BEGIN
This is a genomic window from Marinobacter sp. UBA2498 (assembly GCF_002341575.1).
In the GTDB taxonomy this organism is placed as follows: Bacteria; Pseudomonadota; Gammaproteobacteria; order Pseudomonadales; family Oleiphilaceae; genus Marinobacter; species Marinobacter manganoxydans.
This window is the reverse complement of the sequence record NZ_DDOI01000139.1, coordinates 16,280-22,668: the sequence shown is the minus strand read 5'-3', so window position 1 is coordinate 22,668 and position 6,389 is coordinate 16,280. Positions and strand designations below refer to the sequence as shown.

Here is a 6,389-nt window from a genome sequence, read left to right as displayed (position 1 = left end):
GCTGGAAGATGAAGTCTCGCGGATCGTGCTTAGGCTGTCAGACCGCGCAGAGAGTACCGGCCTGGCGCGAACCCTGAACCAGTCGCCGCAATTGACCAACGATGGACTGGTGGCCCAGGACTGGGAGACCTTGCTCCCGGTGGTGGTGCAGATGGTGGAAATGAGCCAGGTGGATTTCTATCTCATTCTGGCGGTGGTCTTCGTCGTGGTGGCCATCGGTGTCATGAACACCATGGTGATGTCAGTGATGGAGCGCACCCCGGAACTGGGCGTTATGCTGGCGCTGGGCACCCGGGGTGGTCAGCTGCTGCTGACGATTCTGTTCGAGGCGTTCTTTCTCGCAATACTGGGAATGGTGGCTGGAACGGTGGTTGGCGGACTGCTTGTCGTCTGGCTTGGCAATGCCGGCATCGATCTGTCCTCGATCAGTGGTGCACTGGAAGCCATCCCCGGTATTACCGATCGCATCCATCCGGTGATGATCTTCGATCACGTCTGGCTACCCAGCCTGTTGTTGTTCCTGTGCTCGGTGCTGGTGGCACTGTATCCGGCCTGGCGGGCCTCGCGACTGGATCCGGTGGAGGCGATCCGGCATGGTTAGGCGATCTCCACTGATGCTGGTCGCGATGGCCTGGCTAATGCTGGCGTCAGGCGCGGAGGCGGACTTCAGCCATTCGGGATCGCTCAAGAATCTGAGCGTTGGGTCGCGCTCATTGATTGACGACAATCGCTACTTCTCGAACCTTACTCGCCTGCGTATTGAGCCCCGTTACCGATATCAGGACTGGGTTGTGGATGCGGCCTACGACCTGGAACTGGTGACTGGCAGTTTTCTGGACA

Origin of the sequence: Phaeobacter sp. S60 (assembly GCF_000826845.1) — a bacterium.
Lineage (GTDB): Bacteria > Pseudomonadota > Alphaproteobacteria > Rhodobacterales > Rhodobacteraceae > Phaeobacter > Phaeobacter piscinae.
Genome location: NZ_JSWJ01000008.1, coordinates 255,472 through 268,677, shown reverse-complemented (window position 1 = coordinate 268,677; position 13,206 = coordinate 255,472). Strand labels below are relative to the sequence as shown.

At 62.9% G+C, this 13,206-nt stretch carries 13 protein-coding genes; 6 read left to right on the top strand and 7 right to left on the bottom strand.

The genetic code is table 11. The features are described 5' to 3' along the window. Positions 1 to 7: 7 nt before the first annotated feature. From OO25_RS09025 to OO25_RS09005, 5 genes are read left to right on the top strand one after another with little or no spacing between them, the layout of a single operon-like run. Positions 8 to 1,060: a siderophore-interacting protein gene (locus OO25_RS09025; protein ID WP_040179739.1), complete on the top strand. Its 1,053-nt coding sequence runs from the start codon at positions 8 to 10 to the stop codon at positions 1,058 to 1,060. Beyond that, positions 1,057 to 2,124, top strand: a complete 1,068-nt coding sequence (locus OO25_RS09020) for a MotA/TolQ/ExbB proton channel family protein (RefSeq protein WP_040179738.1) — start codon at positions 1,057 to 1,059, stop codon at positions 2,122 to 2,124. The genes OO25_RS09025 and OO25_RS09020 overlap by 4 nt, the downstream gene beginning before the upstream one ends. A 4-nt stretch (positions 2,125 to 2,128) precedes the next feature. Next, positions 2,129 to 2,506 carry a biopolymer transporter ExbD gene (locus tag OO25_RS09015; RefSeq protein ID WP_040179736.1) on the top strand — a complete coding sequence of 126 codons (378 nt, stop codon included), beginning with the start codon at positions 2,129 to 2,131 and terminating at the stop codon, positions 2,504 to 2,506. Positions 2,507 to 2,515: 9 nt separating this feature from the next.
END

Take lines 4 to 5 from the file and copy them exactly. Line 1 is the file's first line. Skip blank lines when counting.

Here is a 6,389-nt window from a genome sequence, read left to right as displayed (position 1 = left end):
GCTGGAAGATGAAGTCTCGCGGATCGTGCTTAGGCTGTCAGACCGCGCAGAGAGTACCGGCCTGGCGCGAACCCTGAACCAGTCGCCGCAATTGACCAACGATGGACTGGTGGCCCAGGACTGGGAGACCTTGCTCCCGGTGGTGGTGCAGATGGTGGAAATGAGCCAGGTGGATTTCTATCTCATTCTGGCGGTGGTCTTCGTCGTGGTGGCCATCGGTGTCATGAACACCATGGTGATGTCAGTGATGGAGCGCACCCCGGAACTGGGCGTTATGCTGGCGCTGGGCACCCGGGGTGGTCAGCTGCTGCTGACGATTCTGTTCGAGGCGTTCTTTCTCGCAATACTGGGAATGGTGGCTGGAACGGTGGTTGGCGGACTGCTTGTCGTCTGGCTTGGCAATGCCGGCATCGATCTGTCCTCGATCAGTGGTGCACTGGAAGCCATCCCCGGTATTACCGATCGCATCCATCCGGTGATGATCTTCGATCACGTCTGGCTACCCAGCCTGTTGTTGTTCCTGTGCTCGGTGCTGGTGGCACTGTATCCGGCCTGGCGGGCCTCGCGACTGGATCCGGTGGAGGCGATCCGGCATGGTTAGGCGATCTCCACTGATGCTGGTCGCGATGGCCTGGCTAATGCTGGCGTCAGGCGCGGAGGCGGACTTCAGCCATTCGGGATCGCTCAAGAATCTGAGCGTTGGGTCGCGCTCATTGATTGACGACAATCGCTACTTCTCGAACCTTACTCGCCTGCGTATTGAGCCCCGTTACCGATATCAGGACTGGGTTGTGGATGCGGCCTACGACCTGGAACTGGTGACTGGCAGTTTTCTGGACA